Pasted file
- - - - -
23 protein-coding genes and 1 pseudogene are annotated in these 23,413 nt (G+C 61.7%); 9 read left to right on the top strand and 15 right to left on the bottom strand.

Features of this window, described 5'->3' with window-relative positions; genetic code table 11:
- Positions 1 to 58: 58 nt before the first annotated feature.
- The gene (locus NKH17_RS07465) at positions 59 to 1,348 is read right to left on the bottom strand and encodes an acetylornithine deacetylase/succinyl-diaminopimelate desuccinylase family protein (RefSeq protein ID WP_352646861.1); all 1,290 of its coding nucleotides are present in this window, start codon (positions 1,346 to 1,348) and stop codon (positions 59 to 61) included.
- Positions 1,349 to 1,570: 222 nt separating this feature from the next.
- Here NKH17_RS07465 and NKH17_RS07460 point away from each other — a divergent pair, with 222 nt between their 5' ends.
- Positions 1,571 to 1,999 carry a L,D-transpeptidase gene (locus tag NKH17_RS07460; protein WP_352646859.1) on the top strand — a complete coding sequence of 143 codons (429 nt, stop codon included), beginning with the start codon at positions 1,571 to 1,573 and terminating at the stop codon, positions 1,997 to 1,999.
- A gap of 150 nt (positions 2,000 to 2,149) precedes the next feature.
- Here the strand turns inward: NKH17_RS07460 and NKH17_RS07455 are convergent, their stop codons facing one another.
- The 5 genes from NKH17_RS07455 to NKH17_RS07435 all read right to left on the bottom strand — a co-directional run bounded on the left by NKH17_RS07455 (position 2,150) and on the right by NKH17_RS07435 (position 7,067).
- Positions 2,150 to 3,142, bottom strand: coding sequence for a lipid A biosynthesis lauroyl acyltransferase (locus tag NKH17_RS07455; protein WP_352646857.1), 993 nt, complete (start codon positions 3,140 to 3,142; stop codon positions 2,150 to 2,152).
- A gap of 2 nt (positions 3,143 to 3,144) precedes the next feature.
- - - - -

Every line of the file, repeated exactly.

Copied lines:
23 protein-coding genes and 1 pseudogene are annotated in these 23,413 nt (G+C 61.7%); 9 read left to right on the top strand and 15 right to left on the bottom strand.

Features of this window, described 5'->3' with window-relative positions; genetic code table 11:
- Positions 1 to 58: 58 nt before the first annotated feature.
- The gene (locus NKH17_RS07465) at positions 59 to 1,348 is read right to left on the bottom strand and encodes an acetylornithine deacetylase/succinyl-diaminopimelate desuccinylase family protein (RefSeq protein ID WP_352646861.1); all 1,290 of its coding nucleotides are present in this window, start codon (positions 1,346 to 1,348) and stop codon (positions 59 to 61) included.
- Positions 1,349 to 1,570: 222 nt separating this feature from the next.
- Here NKH17_RS07465 and NKH17_RS07460 point away from each other — a divergent pair, with 222 nt between their 5' ends.
- Positions 1,571 to 1,999 carry a L,D-transpeptidase gene (locus tag NKH17_RS07460; protein WP_352646859.1) on the top strand — a complete coding sequence of 143 codons (429 nt, stop codon included), beginning with the start codon at positions 1,571 to 1,573 and terminating at the stop codon, positions 1,997 to 1,999.
- A gap of 150 nt (positions 2,000 to 2,149) precedes the next feature.
- Here the strand turns inward: NKH17_RS07460 and NKH17_RS07455 are convergent, their stop codons facing one another.
- The 5 genes from NKH17_RS07455 to NKH17_RS07435 all read right to left on the bottom strand — a co-directional run bounded on the left by NKH17_RS07455 (position 2,150) and on the right by NKH17_RS07435 (position 7,067).
- Positions 2,150 to 3,142, bottom strand: coding sequence for a lipid A biosynthesis lauroyl acyltransferase (locus tag NKH17_RS07455; protein WP_352646857.1), 993 nt, complete (start codon positions 3,140 to 3,142; stop codon positions 2,150 to 2,152).
- A gap of 2 nt (positions 3,143 to 3,144) precedes the next feature.